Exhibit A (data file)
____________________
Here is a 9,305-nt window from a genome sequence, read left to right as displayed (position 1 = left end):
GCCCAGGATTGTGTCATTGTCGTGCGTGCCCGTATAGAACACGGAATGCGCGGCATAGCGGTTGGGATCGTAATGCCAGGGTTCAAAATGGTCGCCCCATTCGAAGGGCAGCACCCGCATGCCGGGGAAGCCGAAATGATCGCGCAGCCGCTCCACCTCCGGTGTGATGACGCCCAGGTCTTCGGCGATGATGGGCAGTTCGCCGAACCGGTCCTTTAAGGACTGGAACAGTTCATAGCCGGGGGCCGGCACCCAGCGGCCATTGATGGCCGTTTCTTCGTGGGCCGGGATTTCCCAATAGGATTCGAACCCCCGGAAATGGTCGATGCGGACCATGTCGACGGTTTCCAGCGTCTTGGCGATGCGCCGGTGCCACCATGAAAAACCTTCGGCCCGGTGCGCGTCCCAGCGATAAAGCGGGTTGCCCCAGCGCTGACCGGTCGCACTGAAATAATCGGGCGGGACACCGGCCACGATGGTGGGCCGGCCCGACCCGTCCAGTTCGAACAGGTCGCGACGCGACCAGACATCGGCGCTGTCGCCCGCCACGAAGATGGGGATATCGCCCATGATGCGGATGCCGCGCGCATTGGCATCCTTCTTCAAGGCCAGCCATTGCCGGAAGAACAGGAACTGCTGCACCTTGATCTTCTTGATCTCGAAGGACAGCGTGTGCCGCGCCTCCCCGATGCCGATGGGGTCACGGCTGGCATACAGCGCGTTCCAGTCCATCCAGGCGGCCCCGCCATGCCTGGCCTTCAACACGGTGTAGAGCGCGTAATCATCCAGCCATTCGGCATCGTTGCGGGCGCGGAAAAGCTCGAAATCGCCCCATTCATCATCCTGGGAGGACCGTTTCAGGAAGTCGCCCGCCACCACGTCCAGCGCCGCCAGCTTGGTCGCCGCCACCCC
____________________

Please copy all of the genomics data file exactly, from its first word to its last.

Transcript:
Here is a 9,305-nt window from a genome sequence, read left to right as displayed (position 1 = left end):
GCCCAGGATTGTGTCATTGTCGTGCGTGCCCGTATAGAACACGGAATGCGCGGCATAGCGGTTGGGATCGTAATGCCAGGGTTCAAAATGGTCGCCCCATTCGAAGGGCAGCACCCGCATGCCGGGGAAGCCGAAATGATCGCGCAGCCGCTCCACCTCCGGTGTGATGACGCCCAGGTCTTCGGCGATGATGGGCAGTTCGCCGAACCGGTCCTTTAAGGACTGGAACAGTTCATAGCCGGGGGCCGGCACCCAGCGGCCATTGATGGCCGTTTCTTCGTGGGCCGGGATTTCCCAATAGGATTCGAACCCCCGGAAATGGTCGATGCGGACCATGTCGACGGTTTCCAGCGTCTTGGCGATGCGCCGGTGCCACCATGAAAAACCTTCGGCCCGGTGCGCGTCCCAGCGATAAAGCGGGTTGCCCCAGCGCTGACCGGTCGCACTGAAATAATCGGGCGGGACACCGGCCACGATGGTGGGCCGGCCCGACCCGTCCAGTTCGAACAGGTCGCGACGCGACCAGACATCGGCGCTGTCGCCCGCCACGAAGATGGGGATATCGCCCATGATGCGGATGCCGCGCGCATTGGCATCCTTCTTCAAGGCCAGCCATTGCCGGAAGAACAGGAACTGCTGCACCTTGATCTTCTTGATCTCGAAGGACAGCGTGTGCCGCGCCTCCCCGATGCCGATGGGGTCACGGCTGGCATACAGCGCGTTCCAGTCCATCCAGGCGGCCCCGCCATGCCTGGCCTTCAACACGGTGTAGAGCGCGTAATCATCCAGCCATTCGGCATCGTTGCGGGCGCGGAAAAGCTCGAAATCGCCCCATTCATCATCCTGGGAGGACCGTTTCAGGAAGTCGCCCGCCACCACGTCCAGCGCCGCCAGCTTGGTCGCCGCCACCCC